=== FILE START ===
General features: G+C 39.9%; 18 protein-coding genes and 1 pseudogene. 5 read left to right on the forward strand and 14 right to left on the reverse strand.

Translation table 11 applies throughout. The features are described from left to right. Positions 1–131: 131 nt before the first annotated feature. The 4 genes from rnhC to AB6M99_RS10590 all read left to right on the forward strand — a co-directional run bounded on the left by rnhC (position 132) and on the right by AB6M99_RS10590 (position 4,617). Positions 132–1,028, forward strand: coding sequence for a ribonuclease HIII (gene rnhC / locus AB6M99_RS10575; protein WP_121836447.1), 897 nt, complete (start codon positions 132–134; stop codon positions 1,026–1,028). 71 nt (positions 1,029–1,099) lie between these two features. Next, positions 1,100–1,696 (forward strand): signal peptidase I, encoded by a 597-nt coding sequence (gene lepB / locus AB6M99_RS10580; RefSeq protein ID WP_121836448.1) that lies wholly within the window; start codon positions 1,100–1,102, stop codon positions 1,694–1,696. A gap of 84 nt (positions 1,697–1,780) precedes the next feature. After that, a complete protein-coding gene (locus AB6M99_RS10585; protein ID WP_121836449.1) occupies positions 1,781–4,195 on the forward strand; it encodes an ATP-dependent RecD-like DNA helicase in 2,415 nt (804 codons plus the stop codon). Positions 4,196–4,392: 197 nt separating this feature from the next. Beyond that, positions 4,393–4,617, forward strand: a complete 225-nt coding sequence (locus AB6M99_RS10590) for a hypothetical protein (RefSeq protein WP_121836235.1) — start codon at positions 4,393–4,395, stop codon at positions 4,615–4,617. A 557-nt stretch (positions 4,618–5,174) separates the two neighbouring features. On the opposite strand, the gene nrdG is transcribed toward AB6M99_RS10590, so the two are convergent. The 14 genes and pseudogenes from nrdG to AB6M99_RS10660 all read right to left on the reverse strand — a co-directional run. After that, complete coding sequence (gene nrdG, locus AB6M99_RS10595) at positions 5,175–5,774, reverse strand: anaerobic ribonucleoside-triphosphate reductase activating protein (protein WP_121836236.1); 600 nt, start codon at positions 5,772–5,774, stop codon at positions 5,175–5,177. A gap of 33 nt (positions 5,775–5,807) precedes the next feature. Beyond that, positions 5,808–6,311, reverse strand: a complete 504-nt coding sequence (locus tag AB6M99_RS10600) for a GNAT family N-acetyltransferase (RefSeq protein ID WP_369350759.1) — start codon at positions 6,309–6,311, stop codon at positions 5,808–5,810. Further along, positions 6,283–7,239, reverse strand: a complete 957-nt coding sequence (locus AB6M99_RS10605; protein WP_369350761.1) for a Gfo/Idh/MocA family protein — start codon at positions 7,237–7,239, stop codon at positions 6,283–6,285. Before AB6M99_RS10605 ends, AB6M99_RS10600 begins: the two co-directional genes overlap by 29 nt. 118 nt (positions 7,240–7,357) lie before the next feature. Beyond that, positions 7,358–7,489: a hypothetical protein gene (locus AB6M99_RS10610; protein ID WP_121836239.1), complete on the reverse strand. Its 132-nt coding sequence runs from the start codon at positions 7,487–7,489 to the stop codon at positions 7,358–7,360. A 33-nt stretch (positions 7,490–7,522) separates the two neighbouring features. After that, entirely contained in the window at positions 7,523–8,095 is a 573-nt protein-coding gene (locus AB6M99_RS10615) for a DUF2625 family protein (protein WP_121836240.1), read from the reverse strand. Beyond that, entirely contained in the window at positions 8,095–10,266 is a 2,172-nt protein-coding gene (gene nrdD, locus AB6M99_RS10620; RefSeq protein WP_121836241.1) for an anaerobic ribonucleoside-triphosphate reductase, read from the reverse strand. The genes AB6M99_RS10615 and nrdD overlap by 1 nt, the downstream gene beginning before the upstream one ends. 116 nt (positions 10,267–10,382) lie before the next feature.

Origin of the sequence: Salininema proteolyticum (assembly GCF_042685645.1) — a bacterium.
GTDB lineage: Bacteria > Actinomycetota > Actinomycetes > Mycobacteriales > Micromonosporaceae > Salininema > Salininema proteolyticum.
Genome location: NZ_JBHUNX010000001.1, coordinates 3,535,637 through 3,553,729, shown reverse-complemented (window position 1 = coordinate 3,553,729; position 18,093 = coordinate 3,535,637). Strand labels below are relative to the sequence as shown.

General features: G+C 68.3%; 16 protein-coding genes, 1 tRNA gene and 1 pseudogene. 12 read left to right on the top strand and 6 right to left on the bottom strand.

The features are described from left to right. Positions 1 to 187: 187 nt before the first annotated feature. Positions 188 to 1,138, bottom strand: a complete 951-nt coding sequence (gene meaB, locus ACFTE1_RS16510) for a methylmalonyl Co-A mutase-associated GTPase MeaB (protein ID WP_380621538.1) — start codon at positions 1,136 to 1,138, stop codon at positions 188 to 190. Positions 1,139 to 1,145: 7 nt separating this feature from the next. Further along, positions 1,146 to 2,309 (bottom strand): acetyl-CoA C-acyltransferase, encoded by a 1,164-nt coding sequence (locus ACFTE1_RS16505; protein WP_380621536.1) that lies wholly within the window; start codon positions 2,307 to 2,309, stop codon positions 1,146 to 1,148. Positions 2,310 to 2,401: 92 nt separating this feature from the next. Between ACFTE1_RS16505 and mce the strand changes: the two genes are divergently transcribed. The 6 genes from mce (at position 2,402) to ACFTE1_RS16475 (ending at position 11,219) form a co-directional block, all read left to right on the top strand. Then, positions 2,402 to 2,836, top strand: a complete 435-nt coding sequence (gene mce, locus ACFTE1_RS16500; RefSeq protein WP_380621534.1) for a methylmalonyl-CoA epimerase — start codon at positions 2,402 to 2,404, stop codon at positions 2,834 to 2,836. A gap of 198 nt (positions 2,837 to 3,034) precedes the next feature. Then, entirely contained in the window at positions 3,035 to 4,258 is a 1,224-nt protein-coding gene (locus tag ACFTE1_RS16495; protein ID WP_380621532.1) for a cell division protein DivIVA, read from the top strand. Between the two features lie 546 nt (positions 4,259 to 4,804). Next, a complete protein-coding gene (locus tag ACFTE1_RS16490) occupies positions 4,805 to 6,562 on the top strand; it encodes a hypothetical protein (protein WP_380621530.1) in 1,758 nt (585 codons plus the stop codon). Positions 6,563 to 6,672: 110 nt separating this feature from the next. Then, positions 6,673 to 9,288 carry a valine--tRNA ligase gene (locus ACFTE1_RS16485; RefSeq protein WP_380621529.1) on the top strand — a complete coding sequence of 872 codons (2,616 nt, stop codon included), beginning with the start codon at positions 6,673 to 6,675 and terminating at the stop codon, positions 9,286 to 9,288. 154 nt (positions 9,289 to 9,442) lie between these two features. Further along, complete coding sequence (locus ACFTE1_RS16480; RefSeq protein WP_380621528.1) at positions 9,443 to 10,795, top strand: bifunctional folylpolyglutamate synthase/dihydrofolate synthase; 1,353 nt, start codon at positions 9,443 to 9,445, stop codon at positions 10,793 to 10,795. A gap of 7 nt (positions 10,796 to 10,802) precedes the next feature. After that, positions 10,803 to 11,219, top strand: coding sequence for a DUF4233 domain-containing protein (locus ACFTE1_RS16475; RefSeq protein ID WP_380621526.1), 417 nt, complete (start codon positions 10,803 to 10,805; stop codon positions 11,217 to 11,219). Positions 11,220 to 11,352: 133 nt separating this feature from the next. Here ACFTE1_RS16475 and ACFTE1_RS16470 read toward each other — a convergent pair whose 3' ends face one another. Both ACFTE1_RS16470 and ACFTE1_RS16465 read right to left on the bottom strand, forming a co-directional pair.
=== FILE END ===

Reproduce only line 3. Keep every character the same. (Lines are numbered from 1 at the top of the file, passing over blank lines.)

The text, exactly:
Origin of the sequence: Salininema proteolyticum (assembly GCF_042685645.1) — a bacterium.